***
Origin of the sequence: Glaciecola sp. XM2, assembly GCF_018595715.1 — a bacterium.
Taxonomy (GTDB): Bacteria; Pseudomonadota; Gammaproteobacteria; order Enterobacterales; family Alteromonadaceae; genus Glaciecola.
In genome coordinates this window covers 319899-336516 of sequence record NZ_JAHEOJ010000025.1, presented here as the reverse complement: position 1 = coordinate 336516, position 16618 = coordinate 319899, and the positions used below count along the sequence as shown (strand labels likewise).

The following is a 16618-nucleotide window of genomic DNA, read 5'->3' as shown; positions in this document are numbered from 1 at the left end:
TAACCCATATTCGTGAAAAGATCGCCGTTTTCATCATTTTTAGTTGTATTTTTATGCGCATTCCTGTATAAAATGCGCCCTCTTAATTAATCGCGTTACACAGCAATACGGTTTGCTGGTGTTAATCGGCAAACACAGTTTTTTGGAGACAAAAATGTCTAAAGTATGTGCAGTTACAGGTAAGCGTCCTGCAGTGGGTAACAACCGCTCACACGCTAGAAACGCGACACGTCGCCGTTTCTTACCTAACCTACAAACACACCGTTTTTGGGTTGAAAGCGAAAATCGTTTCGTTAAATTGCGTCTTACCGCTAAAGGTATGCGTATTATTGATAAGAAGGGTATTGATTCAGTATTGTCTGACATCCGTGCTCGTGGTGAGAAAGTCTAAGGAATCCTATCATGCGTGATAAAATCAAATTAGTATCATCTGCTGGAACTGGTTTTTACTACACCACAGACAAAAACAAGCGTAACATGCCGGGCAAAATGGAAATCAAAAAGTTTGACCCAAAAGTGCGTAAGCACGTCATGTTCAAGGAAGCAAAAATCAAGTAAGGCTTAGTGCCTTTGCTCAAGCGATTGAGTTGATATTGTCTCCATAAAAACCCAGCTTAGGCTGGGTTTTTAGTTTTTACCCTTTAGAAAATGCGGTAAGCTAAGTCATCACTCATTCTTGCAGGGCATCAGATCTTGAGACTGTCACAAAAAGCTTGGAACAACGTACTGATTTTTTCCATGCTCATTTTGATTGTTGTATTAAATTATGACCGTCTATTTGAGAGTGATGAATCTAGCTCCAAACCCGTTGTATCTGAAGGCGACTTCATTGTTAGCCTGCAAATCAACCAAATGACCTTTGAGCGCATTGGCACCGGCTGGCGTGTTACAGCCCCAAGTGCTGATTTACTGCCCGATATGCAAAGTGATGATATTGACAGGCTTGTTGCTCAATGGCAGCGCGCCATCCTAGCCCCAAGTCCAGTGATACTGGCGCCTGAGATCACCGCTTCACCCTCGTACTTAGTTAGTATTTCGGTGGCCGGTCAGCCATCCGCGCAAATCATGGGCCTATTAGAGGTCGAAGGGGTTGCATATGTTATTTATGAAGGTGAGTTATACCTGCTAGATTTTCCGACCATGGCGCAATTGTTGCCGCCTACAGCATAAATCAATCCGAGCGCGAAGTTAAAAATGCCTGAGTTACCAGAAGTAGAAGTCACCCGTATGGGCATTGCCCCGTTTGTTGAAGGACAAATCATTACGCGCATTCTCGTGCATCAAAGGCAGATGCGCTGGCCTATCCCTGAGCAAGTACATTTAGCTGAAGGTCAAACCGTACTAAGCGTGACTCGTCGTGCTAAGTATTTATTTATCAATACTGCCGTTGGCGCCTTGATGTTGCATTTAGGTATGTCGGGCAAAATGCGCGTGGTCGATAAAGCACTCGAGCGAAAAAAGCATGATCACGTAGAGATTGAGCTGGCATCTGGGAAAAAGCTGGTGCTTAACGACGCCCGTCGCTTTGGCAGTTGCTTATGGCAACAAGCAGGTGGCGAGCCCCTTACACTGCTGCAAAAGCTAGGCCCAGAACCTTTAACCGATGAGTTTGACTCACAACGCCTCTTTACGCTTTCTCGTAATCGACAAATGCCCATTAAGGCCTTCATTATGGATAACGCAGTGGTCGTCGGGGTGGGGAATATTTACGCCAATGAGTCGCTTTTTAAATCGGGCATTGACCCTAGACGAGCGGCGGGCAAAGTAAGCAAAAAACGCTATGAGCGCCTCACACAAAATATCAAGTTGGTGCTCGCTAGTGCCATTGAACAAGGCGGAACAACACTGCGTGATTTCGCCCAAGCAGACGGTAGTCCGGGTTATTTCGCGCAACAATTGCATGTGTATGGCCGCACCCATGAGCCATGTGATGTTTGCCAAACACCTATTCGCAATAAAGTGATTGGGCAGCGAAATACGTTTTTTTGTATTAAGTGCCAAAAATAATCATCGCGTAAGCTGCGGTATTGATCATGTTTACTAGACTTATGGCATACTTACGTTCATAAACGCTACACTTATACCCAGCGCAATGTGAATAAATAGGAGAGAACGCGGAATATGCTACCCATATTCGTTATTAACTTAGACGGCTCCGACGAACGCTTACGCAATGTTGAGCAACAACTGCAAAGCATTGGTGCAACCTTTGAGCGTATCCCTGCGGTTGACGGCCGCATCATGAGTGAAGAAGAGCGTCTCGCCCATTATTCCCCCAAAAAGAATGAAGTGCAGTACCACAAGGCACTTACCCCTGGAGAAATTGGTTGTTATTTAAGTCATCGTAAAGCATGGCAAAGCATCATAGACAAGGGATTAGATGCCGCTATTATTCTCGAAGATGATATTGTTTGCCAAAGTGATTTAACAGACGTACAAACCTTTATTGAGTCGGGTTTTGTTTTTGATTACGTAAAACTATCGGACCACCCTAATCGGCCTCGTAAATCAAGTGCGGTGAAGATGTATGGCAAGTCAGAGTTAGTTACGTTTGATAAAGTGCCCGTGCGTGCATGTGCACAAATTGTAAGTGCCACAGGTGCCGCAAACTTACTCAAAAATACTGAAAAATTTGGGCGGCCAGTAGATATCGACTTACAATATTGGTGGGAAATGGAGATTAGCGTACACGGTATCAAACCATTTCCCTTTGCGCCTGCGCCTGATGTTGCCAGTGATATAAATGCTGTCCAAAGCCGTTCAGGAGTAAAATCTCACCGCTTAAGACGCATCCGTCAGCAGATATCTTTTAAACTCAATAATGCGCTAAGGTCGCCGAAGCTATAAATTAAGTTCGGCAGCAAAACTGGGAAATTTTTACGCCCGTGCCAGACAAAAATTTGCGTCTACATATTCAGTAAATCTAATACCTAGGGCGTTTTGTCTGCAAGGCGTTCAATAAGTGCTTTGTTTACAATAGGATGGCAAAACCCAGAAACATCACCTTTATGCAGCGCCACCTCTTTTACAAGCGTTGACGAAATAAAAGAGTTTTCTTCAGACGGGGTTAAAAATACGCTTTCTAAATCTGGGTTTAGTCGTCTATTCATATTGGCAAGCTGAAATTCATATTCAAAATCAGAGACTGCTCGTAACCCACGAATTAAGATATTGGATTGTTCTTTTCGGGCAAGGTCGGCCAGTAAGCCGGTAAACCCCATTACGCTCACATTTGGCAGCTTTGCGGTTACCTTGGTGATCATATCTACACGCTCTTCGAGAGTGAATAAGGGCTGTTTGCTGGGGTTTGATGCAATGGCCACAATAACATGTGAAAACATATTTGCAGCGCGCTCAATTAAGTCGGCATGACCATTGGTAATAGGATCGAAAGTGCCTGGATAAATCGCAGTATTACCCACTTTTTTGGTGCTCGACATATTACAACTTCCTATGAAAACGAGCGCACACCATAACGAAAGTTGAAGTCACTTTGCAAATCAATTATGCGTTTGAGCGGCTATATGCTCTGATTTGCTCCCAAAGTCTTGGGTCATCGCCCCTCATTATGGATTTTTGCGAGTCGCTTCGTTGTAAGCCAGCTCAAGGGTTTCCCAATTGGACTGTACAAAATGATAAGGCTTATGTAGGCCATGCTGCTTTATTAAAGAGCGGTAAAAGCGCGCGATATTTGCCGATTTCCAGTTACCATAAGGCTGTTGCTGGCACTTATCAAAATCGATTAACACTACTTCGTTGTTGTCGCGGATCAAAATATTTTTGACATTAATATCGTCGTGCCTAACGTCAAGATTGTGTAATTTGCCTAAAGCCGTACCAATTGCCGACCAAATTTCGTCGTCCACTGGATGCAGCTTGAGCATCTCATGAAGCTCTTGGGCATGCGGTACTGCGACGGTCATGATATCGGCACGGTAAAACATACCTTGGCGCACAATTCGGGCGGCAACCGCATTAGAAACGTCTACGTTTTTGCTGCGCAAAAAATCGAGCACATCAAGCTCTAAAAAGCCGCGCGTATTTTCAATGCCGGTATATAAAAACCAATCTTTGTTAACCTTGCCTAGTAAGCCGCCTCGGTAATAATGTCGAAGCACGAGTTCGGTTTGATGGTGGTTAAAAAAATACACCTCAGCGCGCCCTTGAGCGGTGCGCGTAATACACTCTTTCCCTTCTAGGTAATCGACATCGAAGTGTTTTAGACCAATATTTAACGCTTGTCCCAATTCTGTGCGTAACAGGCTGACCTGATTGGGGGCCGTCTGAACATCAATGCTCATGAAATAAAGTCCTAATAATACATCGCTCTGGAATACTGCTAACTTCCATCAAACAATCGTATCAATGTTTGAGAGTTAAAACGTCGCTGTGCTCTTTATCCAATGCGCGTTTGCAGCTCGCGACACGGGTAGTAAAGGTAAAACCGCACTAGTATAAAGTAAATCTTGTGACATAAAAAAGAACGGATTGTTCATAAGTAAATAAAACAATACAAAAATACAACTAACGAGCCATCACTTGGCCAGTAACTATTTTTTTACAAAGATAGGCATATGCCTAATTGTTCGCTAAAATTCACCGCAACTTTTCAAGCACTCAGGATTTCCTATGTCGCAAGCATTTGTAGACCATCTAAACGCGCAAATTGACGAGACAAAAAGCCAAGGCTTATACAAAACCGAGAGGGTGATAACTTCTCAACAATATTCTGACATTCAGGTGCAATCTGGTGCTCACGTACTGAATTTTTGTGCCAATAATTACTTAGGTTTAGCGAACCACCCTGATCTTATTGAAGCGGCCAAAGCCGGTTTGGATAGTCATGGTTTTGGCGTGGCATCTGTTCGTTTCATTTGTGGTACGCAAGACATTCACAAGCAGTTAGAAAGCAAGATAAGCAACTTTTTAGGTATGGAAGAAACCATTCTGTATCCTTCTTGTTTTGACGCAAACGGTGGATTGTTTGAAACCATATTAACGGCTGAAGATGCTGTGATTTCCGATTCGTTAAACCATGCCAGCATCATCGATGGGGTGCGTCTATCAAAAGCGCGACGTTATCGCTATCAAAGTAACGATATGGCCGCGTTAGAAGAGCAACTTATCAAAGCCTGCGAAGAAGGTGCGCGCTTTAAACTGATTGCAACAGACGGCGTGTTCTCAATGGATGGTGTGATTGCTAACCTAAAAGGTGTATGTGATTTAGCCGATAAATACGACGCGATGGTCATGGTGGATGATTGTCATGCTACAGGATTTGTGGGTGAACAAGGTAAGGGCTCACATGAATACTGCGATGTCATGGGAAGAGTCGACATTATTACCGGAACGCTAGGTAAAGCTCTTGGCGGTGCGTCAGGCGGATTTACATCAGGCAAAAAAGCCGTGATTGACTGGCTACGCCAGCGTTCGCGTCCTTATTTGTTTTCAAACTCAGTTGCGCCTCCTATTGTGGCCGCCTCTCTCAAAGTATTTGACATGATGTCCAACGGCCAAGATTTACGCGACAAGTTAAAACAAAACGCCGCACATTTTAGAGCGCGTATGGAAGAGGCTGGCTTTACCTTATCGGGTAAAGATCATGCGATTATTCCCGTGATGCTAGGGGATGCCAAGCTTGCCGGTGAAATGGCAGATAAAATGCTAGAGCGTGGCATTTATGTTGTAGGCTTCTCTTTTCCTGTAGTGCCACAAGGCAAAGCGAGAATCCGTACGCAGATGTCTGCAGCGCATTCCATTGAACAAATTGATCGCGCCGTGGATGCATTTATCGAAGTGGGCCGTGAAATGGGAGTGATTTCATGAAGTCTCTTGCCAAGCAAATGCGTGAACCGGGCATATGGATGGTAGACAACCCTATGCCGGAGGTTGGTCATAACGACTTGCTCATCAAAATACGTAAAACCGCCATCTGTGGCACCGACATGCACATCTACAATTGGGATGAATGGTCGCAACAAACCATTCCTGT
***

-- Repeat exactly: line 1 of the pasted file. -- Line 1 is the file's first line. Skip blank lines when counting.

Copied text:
Origin of the sequence: Glaciecola sp. XM2, assembly GCF_018595715.1 — a bacterium.